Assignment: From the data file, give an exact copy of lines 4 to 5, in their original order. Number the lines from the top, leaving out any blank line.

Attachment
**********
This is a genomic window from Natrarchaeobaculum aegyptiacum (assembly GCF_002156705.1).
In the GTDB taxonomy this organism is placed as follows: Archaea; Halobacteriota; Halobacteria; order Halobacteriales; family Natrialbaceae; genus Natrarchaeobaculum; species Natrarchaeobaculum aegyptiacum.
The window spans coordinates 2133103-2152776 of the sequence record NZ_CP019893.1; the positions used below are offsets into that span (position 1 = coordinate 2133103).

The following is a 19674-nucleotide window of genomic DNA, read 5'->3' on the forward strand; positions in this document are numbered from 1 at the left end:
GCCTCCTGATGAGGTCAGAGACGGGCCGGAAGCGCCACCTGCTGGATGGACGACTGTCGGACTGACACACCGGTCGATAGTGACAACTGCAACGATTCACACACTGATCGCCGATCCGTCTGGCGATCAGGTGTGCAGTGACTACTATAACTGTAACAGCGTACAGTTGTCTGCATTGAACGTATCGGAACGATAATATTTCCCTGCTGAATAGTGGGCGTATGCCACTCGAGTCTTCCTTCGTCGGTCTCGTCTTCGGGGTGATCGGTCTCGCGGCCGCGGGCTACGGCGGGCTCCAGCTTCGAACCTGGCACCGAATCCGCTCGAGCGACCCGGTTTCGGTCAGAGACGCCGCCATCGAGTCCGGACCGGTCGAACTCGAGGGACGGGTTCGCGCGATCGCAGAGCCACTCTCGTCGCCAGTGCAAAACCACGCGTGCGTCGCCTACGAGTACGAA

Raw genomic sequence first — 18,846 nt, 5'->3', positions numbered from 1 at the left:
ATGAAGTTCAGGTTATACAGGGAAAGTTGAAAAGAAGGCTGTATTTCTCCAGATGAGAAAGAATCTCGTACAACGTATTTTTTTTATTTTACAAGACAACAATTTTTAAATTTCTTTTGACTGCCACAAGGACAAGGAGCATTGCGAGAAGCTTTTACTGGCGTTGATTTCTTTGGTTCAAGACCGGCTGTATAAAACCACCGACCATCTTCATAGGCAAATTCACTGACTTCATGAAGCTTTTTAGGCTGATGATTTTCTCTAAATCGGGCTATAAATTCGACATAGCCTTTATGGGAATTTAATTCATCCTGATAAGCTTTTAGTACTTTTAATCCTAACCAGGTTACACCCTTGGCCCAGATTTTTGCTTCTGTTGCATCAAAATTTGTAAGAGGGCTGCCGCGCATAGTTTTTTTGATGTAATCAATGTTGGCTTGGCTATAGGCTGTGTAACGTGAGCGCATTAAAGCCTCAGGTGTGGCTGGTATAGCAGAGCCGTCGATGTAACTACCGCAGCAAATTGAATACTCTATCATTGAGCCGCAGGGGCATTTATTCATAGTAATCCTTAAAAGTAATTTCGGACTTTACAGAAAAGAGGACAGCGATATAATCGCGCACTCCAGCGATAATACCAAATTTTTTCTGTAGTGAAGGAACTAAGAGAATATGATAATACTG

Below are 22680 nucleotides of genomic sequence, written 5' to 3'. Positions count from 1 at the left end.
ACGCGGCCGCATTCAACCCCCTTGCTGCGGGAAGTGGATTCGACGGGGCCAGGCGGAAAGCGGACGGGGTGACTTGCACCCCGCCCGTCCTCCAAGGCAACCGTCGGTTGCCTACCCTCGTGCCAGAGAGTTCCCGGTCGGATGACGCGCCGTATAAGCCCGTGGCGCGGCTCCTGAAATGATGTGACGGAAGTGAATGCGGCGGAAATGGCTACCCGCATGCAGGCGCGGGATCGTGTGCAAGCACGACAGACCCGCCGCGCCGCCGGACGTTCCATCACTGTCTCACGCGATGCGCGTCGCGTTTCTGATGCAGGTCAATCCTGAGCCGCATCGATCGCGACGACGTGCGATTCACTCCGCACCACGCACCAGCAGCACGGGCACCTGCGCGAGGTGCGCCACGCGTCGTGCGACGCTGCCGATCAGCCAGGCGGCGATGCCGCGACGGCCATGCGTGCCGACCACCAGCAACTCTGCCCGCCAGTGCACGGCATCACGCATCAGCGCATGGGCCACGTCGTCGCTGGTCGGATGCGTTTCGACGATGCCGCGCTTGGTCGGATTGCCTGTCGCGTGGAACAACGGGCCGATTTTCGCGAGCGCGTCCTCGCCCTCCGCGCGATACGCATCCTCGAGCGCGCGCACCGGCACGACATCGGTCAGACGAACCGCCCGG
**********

The following is a 19674-nucleotide window of genomic DNA, read 5'->3' on the forward strand; positions in this document are numbered from 1 at the left end:
GCCTCCTGATGAGGTCAGAGACGGGCCGGAAGCGCCACCTGCTGGATGGACGACTGTCGGACTGACACACCGGTCGATAGTGACAACTGCAACGATTCACACACTGATCGCCGATCCGTCTGGCGATCAGGTGTGCAGTGACTACTATAACTGTAACAGCGTACAGTTGTCTGCATTGAACGTATCGGAACGATAATATTTCCCTGCTGAATAGTGGGCGTATGCCACTCGAGTCTTCCTTCGTCGGTCTCGTCTTCGGGGTGATCGGTCTCGCGGCCGCGGGCTACGGCGGGCTCCAGCTTCGAACCTGGCACCGAATCCGCTCGAGCGACCCGGTTTCGGTCAGAGACGCCGCCATCGAGTCCGGACCGGTCGAACTCGAGGGACGGGTTCGCGCGATCGCAGAGCCACTCTCGTCGCCAGTGCAAAACCACGCGTGCGTCGCCTACGAGTACGAA